Flight Plan

How will developing Jewar airport change the Delhi aviation scene?

Ashwini Phadnis | Updated on December 10, 2019 Published on December 10, 2019

Analysts see advantages but also caution about prickly issues, including traffic sharing

Delhi will soon join a growing number of Indian and global cities that have more than one airport as Flughafen Zurich AG has won the bid for developing Jewar airport on the outskirts of Delhi.

Jewar will be developed in four phases and its passenger handling capacity will increase from 12 million passengers per annum to 70 million by the time phase IV, the last one, comes to an end in fiscal year 2050.

Many feel that more than one airport, especially in the metros, is ‘inevitable’ if the Indian economy keeps growing. Kinjal Shah, Vice-President, Corporate Sector Ratings, ICRA Ltd, believes Jewar airport will definitely help travellers. She points out that Delhi is already a congested and slot-constrained airport, thus preventing additional flights out of the existing airport. “The new airport will allow airlines to start new routes, which will provide convenience for travellers. The expected growth in domestic passenger traffic means that airports, especially in the metros, will continue to witness congestion,” she adds.

Mudassir Zaidi, Executive Director, North, Knight Frank India, gives another perspective when he says, “we have also seen that newer airports help in promoting lower cost carriers by providing facilities at lower costs, thereby providing efficiencies to the civil aviation business and making better travel costs available to travellers.”

However, VP Agarwal, former Chairman, Airports Authority of India, adds a word of caution when he says that land for four/six runways should be acquired. “Once an airport becomes operative, further acquisition will become prohibitively expensive. It may also require fresh tenders,” he says.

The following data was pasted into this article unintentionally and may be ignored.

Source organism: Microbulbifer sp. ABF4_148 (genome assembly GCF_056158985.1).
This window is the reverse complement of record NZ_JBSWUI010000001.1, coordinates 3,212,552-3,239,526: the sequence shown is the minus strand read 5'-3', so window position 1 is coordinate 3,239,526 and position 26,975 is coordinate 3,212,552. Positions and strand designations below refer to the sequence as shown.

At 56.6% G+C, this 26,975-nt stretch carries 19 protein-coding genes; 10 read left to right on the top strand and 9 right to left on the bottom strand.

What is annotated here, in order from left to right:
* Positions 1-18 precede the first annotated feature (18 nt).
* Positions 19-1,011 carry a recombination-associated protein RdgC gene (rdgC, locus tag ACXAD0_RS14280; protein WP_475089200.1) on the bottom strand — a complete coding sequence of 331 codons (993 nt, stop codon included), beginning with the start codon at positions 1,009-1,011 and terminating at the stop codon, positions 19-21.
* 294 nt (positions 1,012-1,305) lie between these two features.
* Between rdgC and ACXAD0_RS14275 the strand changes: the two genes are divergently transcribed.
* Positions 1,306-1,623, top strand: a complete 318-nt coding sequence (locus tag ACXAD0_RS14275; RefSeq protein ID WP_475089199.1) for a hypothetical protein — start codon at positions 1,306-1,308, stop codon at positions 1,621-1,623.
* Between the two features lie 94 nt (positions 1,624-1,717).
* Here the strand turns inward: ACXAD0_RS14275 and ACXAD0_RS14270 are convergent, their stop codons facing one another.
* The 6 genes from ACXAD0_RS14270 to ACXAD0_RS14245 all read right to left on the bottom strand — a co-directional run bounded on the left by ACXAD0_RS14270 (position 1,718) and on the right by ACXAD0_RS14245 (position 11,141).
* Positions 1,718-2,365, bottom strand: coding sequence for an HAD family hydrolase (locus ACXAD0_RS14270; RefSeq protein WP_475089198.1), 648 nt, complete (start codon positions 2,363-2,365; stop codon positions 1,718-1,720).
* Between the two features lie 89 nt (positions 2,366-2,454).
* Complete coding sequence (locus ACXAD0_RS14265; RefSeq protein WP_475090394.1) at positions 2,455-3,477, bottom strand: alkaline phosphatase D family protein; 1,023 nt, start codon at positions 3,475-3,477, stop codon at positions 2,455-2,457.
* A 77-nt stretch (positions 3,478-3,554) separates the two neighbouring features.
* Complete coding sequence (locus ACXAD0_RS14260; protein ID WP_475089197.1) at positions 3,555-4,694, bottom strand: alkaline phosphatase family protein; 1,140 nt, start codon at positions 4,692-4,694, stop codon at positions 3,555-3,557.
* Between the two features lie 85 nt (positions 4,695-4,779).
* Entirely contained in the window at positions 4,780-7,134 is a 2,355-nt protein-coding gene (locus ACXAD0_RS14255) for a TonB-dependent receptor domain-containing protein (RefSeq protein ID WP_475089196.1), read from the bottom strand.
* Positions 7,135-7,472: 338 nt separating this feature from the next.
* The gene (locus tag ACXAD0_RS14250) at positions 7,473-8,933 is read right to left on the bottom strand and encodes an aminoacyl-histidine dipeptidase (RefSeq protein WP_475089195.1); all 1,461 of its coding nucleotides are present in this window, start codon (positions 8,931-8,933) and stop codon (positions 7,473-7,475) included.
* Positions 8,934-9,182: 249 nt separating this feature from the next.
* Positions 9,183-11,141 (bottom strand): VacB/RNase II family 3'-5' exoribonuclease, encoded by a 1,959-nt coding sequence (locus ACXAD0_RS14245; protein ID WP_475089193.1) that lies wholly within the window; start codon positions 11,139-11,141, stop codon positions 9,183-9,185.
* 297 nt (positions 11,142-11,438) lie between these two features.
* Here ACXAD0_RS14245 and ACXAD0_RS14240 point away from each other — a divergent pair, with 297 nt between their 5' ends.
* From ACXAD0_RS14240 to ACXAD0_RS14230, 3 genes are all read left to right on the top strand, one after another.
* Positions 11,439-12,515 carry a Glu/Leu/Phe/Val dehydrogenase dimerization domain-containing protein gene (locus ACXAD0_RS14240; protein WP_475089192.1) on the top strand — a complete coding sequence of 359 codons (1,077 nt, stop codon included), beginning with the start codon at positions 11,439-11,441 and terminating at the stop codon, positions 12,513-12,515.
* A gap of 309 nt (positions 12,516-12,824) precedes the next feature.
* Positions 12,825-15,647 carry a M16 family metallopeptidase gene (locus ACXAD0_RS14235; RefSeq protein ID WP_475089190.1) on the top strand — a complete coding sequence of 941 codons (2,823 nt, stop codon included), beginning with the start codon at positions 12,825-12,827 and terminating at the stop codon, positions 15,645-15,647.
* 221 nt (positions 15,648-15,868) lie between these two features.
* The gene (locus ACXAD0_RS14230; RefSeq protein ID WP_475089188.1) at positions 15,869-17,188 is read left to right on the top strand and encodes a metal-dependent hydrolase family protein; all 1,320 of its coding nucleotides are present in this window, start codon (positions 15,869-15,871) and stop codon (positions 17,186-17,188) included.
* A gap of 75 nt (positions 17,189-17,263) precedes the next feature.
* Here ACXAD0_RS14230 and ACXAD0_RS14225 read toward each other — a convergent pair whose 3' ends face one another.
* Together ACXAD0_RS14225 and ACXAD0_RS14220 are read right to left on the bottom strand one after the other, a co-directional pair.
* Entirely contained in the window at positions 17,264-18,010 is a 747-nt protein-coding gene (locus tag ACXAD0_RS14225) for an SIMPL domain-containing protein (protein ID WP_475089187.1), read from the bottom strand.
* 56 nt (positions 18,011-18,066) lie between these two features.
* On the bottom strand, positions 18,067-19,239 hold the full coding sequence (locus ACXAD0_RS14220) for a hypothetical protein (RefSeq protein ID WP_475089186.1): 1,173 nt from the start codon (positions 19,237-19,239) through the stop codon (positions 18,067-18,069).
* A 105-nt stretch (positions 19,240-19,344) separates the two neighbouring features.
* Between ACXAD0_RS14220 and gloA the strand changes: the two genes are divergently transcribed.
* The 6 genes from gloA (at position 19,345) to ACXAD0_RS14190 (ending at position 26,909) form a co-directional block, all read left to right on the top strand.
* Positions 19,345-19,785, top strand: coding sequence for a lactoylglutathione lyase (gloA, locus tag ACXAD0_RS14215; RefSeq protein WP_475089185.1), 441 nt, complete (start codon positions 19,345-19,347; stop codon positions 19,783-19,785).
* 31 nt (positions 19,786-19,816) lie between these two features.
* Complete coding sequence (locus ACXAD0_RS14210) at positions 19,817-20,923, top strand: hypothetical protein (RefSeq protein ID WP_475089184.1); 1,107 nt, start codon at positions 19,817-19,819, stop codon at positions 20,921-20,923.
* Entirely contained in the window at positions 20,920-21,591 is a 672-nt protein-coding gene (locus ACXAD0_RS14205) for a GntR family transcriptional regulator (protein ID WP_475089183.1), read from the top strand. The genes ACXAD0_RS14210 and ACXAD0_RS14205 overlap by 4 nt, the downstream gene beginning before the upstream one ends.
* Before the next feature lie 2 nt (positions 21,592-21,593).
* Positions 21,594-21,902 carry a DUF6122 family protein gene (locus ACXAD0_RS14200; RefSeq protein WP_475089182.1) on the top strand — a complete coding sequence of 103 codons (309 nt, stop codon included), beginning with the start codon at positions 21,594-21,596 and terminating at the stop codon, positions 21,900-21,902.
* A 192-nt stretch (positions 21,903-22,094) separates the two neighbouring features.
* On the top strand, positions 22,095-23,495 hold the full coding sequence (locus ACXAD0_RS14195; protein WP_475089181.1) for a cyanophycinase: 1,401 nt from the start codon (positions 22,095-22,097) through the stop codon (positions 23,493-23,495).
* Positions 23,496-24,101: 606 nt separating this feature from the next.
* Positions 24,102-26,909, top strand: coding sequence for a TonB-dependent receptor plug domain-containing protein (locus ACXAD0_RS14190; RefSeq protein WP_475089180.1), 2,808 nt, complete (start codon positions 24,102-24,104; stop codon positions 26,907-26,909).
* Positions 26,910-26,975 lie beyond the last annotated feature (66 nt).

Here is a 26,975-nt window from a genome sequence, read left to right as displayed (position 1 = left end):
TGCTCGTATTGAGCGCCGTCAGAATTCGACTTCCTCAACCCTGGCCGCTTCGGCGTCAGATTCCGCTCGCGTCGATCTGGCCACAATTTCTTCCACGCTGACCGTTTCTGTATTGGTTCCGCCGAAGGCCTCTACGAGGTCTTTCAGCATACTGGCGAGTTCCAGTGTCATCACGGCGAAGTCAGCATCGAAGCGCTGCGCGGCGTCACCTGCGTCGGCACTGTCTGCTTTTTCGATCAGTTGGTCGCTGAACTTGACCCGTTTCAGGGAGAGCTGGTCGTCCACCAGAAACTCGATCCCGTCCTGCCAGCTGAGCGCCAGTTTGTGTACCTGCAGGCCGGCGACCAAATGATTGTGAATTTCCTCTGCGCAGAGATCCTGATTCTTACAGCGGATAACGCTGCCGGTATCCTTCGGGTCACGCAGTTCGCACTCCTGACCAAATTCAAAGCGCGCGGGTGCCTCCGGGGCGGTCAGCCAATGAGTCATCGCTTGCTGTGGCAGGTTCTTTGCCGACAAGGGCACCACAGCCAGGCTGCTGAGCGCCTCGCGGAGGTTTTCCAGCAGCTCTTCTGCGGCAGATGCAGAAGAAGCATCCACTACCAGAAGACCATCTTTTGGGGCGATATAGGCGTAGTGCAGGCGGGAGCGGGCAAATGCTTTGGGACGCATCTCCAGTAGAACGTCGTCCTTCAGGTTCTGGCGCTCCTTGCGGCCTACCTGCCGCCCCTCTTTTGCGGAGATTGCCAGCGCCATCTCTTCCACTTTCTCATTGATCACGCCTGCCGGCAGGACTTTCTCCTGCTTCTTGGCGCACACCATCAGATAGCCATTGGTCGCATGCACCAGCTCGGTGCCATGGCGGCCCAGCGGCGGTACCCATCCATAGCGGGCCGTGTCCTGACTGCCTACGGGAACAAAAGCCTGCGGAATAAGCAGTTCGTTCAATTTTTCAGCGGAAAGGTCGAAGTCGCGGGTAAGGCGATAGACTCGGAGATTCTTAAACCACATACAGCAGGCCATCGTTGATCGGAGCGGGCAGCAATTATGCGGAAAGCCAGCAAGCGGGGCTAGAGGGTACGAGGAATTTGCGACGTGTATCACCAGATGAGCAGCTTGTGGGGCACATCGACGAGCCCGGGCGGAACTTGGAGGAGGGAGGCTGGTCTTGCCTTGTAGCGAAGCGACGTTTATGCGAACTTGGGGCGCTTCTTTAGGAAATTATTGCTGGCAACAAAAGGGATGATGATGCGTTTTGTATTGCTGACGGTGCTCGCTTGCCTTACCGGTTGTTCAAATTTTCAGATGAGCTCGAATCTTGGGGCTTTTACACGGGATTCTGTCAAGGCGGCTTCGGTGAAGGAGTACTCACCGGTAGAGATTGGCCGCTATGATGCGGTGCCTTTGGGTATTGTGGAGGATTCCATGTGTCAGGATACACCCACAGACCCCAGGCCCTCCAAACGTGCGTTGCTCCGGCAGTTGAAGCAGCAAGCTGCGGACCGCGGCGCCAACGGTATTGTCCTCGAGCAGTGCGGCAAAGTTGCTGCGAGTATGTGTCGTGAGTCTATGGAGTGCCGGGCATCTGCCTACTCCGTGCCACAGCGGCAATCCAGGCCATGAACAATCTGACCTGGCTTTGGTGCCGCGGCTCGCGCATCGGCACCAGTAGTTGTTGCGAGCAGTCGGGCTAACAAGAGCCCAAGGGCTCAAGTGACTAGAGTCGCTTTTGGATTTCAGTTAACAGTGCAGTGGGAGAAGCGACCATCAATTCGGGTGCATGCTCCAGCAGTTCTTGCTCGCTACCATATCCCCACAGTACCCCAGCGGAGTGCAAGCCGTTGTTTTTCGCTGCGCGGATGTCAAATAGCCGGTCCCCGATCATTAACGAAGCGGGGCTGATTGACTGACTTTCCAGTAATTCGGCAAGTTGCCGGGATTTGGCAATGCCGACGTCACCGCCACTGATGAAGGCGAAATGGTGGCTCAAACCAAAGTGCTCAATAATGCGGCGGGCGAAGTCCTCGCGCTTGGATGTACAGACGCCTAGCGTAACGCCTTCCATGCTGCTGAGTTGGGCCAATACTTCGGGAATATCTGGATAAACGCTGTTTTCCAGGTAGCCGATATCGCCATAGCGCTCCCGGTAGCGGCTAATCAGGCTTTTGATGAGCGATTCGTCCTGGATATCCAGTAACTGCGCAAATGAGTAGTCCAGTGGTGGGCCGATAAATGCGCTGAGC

Traffic sharing issues

Jewar airport becoming operational is still some time away and the process is not going to be without some problems.

For example, transfer of passenger traffic between the existing Indira Gandhi International (IGI) Airport and Jewar is a cause of concern for many. Agarwal points out that this will be an issue as the old airport will be cheaper to operate from, and will offer more connections. “Slots will be an attraction at Jewar. There will be no problems as spillover traffic will be sufficient for capacity being created (at the new airport). (The new airport will be) more convenient for Western UP traffic, which is a rich belt,” he says.

Then there is the issue of how traffic between IGI and Jewar will be split. Though there is no clarity on this as yet, an industry watcher gives the example of Narita and Haneda airports in Tokyo, both of which handle domestic and international air traffic. According to him, splitting traffic between IGI and Jewar with one becoming a domestic airport and the other an international one will not be a good idea.

“Making Jewar wholly domestic, for instance, is not really feasible as you need connections in both. IGI should not become wholly international,” he points out.

Jagannarayan Padmanabhan, Practice leader and Director - Transport and Logistics, CRISIL Infrastructure Advisory, feels that Jewar will have to initially compete for traffic before it can attract the spillover traffic from Delhi.

Too late in the day?

Besides all these finer details there is also a larger question: is the second airport coming up a bit too late for Delhi?

According to Mudassir, even though Jewar airport has been approved and an operator selected, it will take five-plus years for the airport to be available for use. Interestingly, as far back as 2017, the Centre For Asia Pacific Aviation (CAPA) had cautioned that airports at Mumbai, Chennai, Delhi and Kolkata will reach their maximum capacity between 2019 and 2022, assuming a passenger growth rate of 10 per cent per annum.

Cities, globally, with more than one airport
  • 1) New York: John F Kennedy, LaGuardia, Newark
  • 2) Chicago: O’Hare, Midway
  • 3) London: Heathrow, Luton, Stansted
  • 4) Bangkok: Suvarnabhumi, Dom Mueang
  • 5) Paris: Charles de Gaulle, Orly
  • 6) India: Goa: Dabolim, Mopa (upcoming)
  • 7) Mumbai: Chhatrapati Shivaji Maharaj International Airport and Navi Mumbai (upcoming)

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Published on December 10, 2019
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